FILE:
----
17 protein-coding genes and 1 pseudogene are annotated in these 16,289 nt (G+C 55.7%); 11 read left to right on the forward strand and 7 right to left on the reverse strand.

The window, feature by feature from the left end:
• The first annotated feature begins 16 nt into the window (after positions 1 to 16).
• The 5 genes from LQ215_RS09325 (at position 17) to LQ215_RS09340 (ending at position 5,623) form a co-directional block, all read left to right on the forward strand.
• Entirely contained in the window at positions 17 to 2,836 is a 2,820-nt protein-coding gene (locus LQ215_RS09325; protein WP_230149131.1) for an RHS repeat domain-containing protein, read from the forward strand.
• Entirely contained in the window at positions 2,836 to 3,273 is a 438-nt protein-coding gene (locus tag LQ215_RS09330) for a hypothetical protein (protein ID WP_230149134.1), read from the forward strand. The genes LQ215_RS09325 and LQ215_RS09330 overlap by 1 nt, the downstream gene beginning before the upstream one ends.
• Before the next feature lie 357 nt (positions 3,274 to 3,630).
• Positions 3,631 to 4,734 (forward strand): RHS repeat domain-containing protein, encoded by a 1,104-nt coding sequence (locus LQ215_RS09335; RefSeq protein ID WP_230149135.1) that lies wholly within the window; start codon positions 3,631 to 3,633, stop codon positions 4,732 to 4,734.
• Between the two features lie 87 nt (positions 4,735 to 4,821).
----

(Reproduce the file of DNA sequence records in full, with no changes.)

17 protein-coding genes and 1 pseudogene are annotated in these 16,289 nt (G+C 55.7%); 11 read left to right on the forward strand and 7 right to left on the reverse strand.

The window, feature by feature from the left end:
• The first annotated feature begins 16 nt into the window (after positions 1 to 16).
• The 5 genes from LQ215_RS09325 (at position 17) to LQ215_RS09340 (ending at position 5,623) form a co-directional block, all read left to right on the forward strand.
• Entirely contained in the window at positions 17 to 2,836 is a 2,820-nt protein-coding gene (locus LQ215_RS09325; protein WP_230149131.1) for an RHS repeat domain-containing protein, read from the forward strand.
• Entirely contained in the window at positions 2,836 to 3,273 is a 438-nt protein-coding gene (locus tag LQ215_RS09330) for a hypothetical protein (protein ID WP_230149134.1), read from the forward strand. The genes LQ215_RS09325 and LQ215_RS09330 overlap by 1 nt, the downstream gene beginning before the upstream one ends.
• Before the next feature lie 357 nt (positions 3,274 to 3,630).
• Positions 3,631 to 4,734 (forward strand): RHS repeat domain-containing protein, encoded by a 1,104-nt coding sequence (locus LQ215_RS09335; RefSeq protein ID WP_230149135.1) that lies wholly within the window; start codon positions 3,631 to 3,633, stop codon positions 4,732 to 4,734.
• Between the two features lie 87 nt (positions 4,735 to 4,821).